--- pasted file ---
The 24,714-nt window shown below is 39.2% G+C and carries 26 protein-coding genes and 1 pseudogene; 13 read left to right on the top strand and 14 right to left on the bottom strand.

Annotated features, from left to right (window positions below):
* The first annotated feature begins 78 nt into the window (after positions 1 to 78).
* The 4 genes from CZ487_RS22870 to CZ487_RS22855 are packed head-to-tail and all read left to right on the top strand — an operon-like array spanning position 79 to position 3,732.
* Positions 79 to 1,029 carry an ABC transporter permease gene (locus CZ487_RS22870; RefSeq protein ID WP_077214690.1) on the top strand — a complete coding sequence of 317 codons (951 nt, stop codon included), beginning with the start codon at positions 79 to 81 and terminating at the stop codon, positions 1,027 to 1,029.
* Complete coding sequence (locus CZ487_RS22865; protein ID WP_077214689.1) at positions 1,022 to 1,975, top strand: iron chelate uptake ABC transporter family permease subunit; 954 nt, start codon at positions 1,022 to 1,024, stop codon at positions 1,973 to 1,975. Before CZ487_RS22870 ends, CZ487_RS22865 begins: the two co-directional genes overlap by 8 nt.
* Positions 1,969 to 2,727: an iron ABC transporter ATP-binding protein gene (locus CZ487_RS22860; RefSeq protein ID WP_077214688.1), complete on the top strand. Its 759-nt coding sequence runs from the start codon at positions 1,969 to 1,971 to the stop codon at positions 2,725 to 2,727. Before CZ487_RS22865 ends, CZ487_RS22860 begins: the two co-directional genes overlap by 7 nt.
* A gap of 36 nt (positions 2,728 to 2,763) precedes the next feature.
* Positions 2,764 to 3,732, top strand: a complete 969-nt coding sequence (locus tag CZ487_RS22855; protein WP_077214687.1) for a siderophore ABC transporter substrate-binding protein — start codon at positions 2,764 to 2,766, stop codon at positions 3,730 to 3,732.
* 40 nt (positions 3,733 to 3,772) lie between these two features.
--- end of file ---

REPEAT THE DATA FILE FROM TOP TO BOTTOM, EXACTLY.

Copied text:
The 24,714-nt window shown below is 39.2% G+C and carries 26 protein-coding genes and 1 pseudogene; 13 read left to right on the top strand and 14 right to left on the bottom strand.

Annotated features, from left to right (window positions below):
* The first annotated feature begins 78 nt into the window (after positions 1 to 78).
* The 4 genes from CZ487_RS22870 to CZ487_RS22855 are packed head-to-tail and all read left to right on the top strand — an operon-like array spanning position 79 to position 3,732.
* Positions 79 to 1,029 carry an ABC transporter permease gene (locus CZ487_RS22870; RefSeq protein ID WP_077214690.1) on the top strand — a complete coding sequence of 317 codons (951 nt, stop codon included), beginning with the start codon at positions 79 to 81 and terminating at the stop codon, positions 1,027 to 1,029.
* Complete coding sequence (locus CZ487_RS22865; protein ID WP_077214689.1) at positions 1,022 to 1,975, top strand: iron chelate uptake ABC transporter family permease subunit; 954 nt, start codon at positions 1,022 to 1,024, stop codon at positions 1,973 to 1,975. Before CZ487_RS22870 ends, CZ487_RS22865 begins: the two co-directional genes overlap by 8 nt.
* Positions 1,969 to 2,727: an iron ABC transporter ATP-binding protein gene (locus CZ487_RS22860; RefSeq protein ID WP_077214688.1), complete on the top strand. Its 759-nt coding sequence runs from the start codon at positions 1,969 to 1,971 to the stop codon at positions 2,725 to 2,727. Before CZ487_RS22865 ends, CZ487_RS22860 begins: the two co-directional genes overlap by 7 nt.
* A gap of 36 nt (positions 2,728 to 2,763) precedes the next feature.
* Positions 2,764 to 3,732, top strand: a complete 969-nt coding sequence (locus tag CZ487_RS22855; protein WP_077214687.1) for a siderophore ABC transporter substrate-binding protein — start codon at positions 2,764 to 2,766, stop codon at positions 3,730 to 3,732.
* 40 nt (positions 3,733 to 3,772) lie between these two features.